#3 Fritzie: The early years in Detroit with the Haveman family

When the families first met………

This story really starts in Detroit, Michigan where my family moved in 1913.   We lived on Gratiot Avenue (pronounced “grashet”).   We lived on the north side of the street at one end and the Hans Haveman family lived on the other end of the same block.   We were already a family of 4 daughters and the Havemans had only one child, Gretchen.  She was named after her mother.  So there were two Gretchen Haveman’s in that family.  We called her mother, Aunt Gretchen.

after 1913 Havemann & Politzer girls_2

Not that I was any more aware than any other child of what one’s friend’s fathers did for a living, but eventually I did know that Mr. Haveman was a brewmaster of the old world German tradition and he worked for one of the big beer breweries in Detroit.

I can remember that the Havemans celebrated Christmas.  They had a Christmas Tree.  Mrs. Haveman played the piano, and even though we were Jewish they invited us to come over, the whole family, on Christmas Eve.  We girls would sing Christmas Carols with Gretchen while her mother played the piano.  Aunt Gretchen wanted to hear our young voices singing all together.  She enjoyed this very much and we had a wonderful time.  There was usually a Christmas Punch and Christmas cookies served.  It was a regular party.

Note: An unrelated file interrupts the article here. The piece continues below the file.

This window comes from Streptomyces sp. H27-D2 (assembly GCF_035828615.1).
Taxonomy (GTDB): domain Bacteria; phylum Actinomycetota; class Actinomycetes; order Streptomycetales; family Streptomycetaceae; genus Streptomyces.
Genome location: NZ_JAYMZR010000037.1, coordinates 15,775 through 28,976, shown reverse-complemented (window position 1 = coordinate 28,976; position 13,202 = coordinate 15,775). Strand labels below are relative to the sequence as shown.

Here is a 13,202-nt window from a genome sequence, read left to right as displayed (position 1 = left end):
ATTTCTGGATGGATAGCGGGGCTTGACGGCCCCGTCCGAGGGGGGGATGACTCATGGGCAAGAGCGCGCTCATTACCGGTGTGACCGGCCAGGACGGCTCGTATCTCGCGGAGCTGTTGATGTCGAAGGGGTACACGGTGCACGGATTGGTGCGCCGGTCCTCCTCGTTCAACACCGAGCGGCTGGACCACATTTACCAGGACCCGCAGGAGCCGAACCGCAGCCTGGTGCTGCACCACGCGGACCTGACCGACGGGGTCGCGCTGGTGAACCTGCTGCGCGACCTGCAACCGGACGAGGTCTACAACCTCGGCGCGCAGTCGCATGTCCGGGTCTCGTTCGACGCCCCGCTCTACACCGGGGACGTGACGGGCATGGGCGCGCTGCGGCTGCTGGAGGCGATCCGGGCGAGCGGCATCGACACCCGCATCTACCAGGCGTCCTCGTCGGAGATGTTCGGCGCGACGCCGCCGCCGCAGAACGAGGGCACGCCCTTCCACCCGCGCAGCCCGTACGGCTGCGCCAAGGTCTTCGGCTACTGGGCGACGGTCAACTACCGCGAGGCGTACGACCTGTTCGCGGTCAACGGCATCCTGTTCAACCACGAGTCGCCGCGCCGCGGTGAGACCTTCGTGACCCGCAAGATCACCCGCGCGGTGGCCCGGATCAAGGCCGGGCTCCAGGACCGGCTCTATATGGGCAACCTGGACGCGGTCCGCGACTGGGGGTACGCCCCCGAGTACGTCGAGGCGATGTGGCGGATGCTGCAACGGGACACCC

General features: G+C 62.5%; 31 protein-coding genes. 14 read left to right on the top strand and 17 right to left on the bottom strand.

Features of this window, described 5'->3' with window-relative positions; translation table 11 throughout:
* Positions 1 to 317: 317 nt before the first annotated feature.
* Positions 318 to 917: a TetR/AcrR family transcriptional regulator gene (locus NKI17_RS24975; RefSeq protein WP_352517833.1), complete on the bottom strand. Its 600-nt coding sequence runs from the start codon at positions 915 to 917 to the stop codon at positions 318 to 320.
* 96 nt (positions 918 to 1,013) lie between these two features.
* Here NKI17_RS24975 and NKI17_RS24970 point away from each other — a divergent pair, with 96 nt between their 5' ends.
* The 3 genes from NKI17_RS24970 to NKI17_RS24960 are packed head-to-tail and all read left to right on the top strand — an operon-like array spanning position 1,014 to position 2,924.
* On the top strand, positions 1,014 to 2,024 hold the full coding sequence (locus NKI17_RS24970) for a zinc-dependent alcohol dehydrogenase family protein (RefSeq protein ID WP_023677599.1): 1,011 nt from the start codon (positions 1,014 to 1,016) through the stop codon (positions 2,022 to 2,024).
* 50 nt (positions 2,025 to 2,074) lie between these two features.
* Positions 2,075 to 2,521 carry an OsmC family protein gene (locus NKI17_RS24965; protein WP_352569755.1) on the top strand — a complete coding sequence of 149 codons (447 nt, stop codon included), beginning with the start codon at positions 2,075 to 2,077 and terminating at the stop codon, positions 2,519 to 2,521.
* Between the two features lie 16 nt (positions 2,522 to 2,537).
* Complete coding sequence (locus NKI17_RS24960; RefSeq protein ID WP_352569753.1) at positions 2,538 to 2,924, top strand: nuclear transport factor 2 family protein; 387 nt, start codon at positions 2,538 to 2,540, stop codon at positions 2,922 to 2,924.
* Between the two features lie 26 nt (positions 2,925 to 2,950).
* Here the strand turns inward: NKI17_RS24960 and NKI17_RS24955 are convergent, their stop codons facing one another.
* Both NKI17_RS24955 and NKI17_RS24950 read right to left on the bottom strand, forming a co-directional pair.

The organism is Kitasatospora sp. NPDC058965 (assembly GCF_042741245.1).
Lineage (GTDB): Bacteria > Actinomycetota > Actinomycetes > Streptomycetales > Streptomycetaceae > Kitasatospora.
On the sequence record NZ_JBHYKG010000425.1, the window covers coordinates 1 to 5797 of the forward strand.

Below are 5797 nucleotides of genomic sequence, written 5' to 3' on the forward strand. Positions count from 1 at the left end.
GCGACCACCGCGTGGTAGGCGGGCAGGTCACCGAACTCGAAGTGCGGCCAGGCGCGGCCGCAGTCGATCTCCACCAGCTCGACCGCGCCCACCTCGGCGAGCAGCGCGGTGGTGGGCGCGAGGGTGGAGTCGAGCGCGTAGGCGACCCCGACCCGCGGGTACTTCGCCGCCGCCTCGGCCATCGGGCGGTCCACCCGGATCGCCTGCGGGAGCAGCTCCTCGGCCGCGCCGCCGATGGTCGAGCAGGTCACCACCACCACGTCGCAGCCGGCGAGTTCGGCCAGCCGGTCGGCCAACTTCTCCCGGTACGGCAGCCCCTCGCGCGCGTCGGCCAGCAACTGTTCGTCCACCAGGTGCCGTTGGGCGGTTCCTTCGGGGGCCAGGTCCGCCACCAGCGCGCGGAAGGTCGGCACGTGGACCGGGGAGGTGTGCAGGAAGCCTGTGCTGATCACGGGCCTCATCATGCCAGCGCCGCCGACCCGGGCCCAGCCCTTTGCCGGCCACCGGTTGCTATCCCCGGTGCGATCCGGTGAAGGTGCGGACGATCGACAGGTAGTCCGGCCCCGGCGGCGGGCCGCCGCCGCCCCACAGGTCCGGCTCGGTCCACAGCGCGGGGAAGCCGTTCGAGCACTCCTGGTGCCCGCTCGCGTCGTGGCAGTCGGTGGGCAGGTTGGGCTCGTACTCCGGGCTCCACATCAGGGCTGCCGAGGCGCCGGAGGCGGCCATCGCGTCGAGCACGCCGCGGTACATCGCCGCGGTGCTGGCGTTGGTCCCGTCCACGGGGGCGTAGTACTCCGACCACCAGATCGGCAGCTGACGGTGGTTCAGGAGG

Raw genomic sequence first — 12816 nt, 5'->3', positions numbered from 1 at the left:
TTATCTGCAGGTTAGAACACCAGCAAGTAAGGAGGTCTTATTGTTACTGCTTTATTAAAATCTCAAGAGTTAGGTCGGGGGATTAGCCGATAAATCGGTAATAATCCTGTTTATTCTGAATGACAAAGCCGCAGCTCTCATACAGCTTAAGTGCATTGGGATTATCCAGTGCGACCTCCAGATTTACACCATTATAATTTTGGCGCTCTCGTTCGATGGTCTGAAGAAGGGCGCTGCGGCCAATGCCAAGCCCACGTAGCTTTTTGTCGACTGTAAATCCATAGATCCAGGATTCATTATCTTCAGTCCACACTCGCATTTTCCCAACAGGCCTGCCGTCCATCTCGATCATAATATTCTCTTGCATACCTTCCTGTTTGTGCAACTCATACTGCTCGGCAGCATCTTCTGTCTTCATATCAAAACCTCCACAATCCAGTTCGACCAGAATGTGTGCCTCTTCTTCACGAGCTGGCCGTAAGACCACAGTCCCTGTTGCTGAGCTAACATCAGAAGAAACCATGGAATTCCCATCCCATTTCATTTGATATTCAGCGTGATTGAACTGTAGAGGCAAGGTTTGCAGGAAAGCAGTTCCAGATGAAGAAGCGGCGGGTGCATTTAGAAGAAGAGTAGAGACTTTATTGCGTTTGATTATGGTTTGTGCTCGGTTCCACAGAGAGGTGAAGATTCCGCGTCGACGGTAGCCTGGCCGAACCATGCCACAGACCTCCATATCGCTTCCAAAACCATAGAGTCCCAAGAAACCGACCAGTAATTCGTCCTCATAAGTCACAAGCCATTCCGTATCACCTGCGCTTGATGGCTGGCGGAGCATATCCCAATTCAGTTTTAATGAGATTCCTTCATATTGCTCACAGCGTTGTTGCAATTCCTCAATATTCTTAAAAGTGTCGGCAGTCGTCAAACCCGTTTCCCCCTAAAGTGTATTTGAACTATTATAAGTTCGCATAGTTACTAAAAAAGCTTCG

after 1913 Havemann & Politzer families_3

Ida & Charles Politzer on the left side of the stairs, Aunt Gretchen & Mr. Havemann on the right side of the stairs. Aunt Gretchen’s parents in the middle and the children in the back.

I was chosen because I was the closest in age to Gretchen, and not too gregarious.  She’s a year younger than I am.   I was nine years old and she was eight at the time.  And they would take us out to dinner with them.  I enjoyed that.  And when they went on a day trip they took me with them, too.   So I became Gretchen’s companion and this lasted all through grammar school and high school until the end of our time in Allenford, Ontario in 1925.